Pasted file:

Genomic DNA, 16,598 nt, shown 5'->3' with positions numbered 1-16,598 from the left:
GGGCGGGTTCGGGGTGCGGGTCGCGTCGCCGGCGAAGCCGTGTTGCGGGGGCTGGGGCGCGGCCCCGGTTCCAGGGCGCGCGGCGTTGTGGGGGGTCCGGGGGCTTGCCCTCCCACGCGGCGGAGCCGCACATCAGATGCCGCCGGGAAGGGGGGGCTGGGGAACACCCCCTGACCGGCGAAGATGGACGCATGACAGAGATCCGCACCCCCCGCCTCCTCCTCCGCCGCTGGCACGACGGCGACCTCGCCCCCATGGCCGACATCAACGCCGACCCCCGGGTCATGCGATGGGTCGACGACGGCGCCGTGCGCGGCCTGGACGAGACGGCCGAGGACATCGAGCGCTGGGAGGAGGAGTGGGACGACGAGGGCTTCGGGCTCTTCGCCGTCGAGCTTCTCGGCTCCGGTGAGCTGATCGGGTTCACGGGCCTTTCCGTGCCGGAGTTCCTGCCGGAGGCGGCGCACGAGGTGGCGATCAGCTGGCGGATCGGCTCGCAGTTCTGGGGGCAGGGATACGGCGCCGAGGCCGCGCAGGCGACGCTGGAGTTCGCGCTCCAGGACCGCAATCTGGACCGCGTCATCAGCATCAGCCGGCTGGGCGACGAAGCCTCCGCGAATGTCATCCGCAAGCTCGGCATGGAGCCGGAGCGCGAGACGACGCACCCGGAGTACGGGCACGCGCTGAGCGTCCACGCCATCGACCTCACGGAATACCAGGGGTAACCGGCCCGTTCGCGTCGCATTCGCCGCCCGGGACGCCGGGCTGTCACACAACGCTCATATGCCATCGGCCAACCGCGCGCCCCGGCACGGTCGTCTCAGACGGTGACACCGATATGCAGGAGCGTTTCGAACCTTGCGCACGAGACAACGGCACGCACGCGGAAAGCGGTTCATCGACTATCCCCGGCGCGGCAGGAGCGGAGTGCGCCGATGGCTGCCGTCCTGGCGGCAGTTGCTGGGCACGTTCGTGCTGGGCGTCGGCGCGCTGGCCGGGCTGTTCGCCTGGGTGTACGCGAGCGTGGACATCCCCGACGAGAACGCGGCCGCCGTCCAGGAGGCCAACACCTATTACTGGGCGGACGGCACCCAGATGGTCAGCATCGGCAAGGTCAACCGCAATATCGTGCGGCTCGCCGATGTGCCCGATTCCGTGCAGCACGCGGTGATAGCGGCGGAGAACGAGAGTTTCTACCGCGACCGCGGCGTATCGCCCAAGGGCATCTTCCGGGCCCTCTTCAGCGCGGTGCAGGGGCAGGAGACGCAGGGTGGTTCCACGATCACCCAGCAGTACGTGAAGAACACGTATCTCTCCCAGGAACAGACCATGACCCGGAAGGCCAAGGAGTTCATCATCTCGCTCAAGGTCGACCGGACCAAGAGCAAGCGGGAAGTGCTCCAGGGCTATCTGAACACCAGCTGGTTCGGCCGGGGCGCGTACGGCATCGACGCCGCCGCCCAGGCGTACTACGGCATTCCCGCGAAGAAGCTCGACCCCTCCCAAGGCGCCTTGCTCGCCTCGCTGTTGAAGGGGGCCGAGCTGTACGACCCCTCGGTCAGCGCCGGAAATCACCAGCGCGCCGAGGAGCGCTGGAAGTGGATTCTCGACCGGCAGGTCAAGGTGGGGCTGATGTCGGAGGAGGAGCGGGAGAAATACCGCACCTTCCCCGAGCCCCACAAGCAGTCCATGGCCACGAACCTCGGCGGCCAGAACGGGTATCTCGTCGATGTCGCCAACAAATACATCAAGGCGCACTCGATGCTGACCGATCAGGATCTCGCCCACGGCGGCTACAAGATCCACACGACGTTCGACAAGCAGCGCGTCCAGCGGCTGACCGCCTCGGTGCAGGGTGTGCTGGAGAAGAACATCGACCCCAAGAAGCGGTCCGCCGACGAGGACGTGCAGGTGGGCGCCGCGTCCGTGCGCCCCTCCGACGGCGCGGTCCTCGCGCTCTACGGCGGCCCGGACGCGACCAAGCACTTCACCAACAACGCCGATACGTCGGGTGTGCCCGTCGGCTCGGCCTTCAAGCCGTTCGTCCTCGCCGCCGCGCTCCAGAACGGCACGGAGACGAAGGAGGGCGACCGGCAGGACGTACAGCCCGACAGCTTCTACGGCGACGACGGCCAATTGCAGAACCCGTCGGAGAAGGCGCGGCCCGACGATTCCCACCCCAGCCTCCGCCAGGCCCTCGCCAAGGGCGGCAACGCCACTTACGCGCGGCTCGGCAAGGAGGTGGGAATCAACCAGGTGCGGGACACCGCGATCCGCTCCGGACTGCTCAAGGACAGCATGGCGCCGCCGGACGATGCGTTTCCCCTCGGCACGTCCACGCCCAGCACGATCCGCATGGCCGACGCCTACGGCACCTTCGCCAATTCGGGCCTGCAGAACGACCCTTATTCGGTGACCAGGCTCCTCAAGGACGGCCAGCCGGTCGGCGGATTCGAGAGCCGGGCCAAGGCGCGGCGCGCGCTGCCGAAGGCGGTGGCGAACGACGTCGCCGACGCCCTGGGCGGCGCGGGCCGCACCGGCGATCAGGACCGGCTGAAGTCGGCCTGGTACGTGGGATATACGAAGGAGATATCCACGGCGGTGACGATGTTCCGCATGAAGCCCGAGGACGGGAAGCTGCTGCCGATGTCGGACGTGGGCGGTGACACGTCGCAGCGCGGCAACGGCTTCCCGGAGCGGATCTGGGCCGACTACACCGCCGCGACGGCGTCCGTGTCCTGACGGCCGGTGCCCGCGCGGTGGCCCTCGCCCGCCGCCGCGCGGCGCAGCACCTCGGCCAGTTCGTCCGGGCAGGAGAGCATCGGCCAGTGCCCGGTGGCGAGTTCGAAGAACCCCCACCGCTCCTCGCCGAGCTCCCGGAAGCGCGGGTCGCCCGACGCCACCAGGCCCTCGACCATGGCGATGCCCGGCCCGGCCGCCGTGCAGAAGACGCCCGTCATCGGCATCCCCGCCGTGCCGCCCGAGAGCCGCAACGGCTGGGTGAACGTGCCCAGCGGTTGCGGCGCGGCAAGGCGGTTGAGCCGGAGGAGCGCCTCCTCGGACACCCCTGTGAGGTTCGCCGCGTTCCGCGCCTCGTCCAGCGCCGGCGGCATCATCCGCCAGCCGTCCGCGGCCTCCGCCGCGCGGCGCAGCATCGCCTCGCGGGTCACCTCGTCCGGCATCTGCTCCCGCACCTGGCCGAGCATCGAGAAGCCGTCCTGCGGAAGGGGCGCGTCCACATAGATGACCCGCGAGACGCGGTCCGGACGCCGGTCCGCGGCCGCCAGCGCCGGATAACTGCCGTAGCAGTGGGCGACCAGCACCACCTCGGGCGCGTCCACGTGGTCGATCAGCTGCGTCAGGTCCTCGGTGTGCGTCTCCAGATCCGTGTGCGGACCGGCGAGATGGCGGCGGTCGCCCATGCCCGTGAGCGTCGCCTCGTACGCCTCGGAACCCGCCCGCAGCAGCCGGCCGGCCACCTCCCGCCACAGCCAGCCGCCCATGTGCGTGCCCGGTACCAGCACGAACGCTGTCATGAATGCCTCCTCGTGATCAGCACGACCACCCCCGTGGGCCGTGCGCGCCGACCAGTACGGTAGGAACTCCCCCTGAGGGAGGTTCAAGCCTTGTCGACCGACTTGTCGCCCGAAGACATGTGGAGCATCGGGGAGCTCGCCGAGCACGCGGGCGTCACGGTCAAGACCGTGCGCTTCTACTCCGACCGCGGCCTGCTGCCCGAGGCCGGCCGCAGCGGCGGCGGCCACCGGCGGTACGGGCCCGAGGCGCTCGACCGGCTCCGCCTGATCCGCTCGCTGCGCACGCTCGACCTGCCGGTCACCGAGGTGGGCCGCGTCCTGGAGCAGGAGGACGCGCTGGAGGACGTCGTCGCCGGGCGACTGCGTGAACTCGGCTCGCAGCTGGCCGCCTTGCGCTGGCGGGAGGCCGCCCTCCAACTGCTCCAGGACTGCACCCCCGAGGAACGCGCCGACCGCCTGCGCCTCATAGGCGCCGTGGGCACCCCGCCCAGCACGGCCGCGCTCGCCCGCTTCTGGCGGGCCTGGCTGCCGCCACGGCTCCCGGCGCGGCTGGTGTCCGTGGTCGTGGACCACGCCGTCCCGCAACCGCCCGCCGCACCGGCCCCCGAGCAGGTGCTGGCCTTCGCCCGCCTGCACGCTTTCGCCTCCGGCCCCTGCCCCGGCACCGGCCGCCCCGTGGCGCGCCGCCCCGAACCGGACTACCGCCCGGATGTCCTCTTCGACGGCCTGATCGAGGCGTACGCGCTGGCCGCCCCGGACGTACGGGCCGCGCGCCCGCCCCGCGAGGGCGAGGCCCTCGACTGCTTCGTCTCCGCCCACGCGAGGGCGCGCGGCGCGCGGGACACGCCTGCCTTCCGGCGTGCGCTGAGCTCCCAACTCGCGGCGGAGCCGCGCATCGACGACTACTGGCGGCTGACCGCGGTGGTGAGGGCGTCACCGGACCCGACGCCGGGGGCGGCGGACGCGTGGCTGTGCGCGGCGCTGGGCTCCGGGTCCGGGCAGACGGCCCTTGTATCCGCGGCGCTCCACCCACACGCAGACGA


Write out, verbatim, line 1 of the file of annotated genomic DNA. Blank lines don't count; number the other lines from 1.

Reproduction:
Genomic DNA, 16,598 nt, shown 5'->3' with positions numbered 1-16,598 from the left: